At Apartment 304, we’re fortunate to work on interesting problems, like stabilizing a financial institution’s sweep network system. This client, offering cash management accounts akin to checking and savings, sought to attract customers and mitigate financial risk. Like many financial institutions, they joined a sweep network, allowing them to offer higher interest rates and maximize their FDIC insurance.

Although their initial integration was successful, it came with stability issues and operational hurdles that ideally should be resolved automatically, rather than requiring manual intervention from the engineering team. We worked with their team to prioritize the issues and made a plan to incrementally resolve them, instead of rewriting the whole process from scratch.

Temporal’s flexibility and convenient message passing made it easy to lift and shift workflow steps piece by piece, which reduced the time it took to see impactful stability improvements, and eliminated the risk of a full rewrite’s single cut-over event.

Before diving in on the technical challenges and how we let Temporal do the heavy lifting, let’s explore sweep networks.

Sweep networks in a nutshell

A sweep network is a group of financial institutions that pool their deposited funds together. This lets them collectively manage their cash flow and balances while increasing financial stability across the network. For example, a financial institution might want to increase their lending business, which requires additional cash on hand. The institution can draw those funds from the sweep network. Conversely, some financial institutions carry a higher cash balance than they need, so they contribute their excess to the network.

How does this benefit the people banking at these financial institutions? They get higher interest rates and additional FDIC insurance coverage on their accounts.

From the depositor’s point of view, they deposit money into their financial institution like they would normally, but their institution allocates the funds across various institutions in the network.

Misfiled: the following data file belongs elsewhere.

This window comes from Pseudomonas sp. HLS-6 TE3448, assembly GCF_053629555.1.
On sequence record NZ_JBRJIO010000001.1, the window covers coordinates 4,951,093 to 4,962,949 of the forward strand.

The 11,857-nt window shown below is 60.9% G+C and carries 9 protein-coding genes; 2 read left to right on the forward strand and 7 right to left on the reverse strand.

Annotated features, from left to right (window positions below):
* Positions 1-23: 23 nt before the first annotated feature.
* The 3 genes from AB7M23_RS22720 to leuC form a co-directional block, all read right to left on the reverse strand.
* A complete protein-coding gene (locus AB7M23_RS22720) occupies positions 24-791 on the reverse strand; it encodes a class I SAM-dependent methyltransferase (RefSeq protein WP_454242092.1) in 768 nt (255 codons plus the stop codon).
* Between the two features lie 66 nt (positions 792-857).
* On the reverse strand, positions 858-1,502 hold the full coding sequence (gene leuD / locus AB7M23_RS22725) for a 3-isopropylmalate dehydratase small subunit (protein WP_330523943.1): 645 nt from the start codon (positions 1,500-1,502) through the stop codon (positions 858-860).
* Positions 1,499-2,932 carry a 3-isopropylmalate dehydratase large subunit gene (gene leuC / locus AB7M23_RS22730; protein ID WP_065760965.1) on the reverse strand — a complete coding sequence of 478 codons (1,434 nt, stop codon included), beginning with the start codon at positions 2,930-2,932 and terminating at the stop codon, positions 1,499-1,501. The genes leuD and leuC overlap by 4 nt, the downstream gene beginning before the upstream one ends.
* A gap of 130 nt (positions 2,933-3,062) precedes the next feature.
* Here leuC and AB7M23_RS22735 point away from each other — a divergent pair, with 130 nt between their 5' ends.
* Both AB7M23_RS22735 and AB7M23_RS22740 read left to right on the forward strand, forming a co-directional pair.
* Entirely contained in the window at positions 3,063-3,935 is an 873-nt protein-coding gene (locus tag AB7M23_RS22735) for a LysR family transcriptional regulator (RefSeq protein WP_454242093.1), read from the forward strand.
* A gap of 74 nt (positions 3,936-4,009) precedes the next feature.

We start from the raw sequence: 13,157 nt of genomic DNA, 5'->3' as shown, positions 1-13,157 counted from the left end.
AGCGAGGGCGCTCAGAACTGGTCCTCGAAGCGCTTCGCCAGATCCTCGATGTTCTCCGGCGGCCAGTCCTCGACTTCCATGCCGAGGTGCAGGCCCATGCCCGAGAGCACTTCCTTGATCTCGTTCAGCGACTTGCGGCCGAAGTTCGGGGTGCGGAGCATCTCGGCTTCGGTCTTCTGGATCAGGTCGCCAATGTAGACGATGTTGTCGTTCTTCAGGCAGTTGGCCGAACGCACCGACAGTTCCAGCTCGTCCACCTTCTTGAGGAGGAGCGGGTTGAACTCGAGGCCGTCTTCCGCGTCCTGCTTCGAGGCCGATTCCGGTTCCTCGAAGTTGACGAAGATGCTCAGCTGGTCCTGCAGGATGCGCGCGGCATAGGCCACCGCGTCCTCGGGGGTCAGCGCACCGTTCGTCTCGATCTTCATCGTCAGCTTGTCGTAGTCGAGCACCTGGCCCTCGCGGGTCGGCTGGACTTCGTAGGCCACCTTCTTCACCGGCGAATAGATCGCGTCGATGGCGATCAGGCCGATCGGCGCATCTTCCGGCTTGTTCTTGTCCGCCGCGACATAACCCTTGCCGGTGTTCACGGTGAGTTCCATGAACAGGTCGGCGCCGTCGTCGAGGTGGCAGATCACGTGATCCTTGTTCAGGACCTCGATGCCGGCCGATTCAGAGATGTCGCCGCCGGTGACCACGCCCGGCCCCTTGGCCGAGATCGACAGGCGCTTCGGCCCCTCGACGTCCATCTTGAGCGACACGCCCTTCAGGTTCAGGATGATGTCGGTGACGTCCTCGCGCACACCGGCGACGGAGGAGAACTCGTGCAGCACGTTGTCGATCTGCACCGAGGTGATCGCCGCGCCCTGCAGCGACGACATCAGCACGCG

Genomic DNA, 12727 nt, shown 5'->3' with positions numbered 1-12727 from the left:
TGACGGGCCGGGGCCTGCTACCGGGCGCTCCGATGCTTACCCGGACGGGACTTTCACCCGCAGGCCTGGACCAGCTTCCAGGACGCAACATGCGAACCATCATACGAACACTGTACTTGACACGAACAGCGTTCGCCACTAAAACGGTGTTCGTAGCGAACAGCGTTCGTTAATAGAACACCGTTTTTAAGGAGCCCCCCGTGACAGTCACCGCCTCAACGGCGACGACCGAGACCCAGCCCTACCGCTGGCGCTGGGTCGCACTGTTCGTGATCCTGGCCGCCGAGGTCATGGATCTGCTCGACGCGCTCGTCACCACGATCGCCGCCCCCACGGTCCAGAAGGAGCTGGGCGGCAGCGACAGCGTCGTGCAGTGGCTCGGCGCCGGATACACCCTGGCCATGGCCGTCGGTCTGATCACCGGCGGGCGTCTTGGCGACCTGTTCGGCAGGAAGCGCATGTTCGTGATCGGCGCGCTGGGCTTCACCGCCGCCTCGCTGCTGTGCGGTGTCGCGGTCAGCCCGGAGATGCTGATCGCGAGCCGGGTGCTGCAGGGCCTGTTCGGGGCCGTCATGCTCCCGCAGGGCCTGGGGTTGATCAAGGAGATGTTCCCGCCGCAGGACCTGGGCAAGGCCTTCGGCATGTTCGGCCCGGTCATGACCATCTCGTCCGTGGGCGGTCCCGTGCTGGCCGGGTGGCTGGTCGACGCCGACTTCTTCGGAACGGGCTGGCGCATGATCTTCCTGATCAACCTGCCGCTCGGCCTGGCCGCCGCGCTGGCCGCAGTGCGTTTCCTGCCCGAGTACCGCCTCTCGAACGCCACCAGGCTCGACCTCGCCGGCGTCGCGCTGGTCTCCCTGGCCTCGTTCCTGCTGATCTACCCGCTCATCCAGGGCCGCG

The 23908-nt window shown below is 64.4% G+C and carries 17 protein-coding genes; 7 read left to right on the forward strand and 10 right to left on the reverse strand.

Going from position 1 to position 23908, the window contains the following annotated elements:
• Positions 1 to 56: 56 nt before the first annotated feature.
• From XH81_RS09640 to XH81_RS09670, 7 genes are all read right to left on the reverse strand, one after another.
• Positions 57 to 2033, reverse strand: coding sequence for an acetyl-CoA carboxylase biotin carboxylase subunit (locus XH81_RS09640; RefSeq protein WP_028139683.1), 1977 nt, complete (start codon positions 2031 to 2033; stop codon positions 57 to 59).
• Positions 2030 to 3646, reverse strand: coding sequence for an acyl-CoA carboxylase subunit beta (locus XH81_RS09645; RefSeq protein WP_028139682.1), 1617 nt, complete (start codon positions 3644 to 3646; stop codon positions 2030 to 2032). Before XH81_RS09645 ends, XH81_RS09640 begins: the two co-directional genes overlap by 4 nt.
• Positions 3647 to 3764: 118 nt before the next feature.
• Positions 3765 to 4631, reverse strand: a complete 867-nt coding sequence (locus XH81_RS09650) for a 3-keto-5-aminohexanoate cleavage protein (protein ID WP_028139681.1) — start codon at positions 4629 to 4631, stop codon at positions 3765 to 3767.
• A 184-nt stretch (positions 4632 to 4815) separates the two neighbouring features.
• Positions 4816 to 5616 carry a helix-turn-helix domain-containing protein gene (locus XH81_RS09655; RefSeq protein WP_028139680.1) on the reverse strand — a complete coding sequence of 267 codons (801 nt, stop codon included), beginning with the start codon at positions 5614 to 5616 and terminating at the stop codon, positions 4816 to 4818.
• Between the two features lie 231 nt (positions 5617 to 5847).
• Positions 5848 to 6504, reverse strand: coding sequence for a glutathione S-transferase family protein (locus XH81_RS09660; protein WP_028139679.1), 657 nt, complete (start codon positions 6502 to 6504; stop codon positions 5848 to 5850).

animated sweep

Upon withdrawal, the reverse happens. The depositor withdraws from their account, and the financial institution recalculates the amount they need to withhold in their institution and rebalances the amounts shared across the network.

Challenges in sweep network operations

The sweep process runs daily, sending updated account lists and balances to the network each morning. This sounds simple enough, but there are a few hurdles. As a regulated industry, banks and financial institutions tend to move slowly and sometimes use technologies that a cloud-first approach might otherwise ignore.

I don’t mean that they still move physical money around. It’s all digital. No more cowboys and stagecoaches hightailing it through the hills. The money transfers electronically, but, in this case, the sweep network uses SFTP file uploads to communicate with the financial institutions in the network. Specifically, banks and the sweep network use files to communicate in both directions, several times each day.

Unfortunately, these SFTP uploads and downloads were a primary pain point. At times, the SFTP server, overwhelmed by requests from across the network, needed our system to pause operations until it recovered. Other times, the sweep network’s internal processes were slow, cascading to our system, which wasn’t resilient to such delays. The SFTP uploads and downloads failed fairly frequently, and, though the issues were usually temporary, they required human intervention by the engineering team.

There were also many queries needed to calculate sweep balances, any of which could fail if the database was already under load. Add in a Slack integration and networking issues, and there were a number of intermittent errors.

To round it out, the sweep network’s strict deadlines had the engineering team rushing to resolve errors, auditing the workflow’s progress and manually resuming operations. Before migrating to Temporal, preventable errors needed manual intervention several times each month.

A new plan

After identifying the issues, we set project goals:

  1. Resolve stability issues.
  2. Minimize the risk of migrating by avoiding a single cutover event.
  3. Gracefully handle humans in the loop — aka finance team approval.
  4. Improve the workflow’s audit trail.

Temporal was a natural fit, especially since the original codebase was in Go, a language we love. Temporal has a Go SDK, which let us reuse code from the existing workflow, saving time and effort while migrating individual workflow steps. It’s worth noting that we could have easily switched languages in the migration. Sticking with Go was preferred because we could reuse much of the original code, and, well, we love Go.

Being able to incrementally migrate (instead of rewriting the whole legacy process using a more strict workflow system) was a major factor in the project’s approval and success. It let us make intentional and methodical changes, testing as we went, while benefiting from early stability improvements.

We prioritized migrating the SFTP operations to a Temporal Workflow first, followed by the database intensive operations, and finally migrated the Slack human-in-the-loop integration.

We also benefited from Temporal’s event history, which tracks all events during a Workflow execution’s lifetime. Should future errors occur, we were well positioned to investigate the preceding events.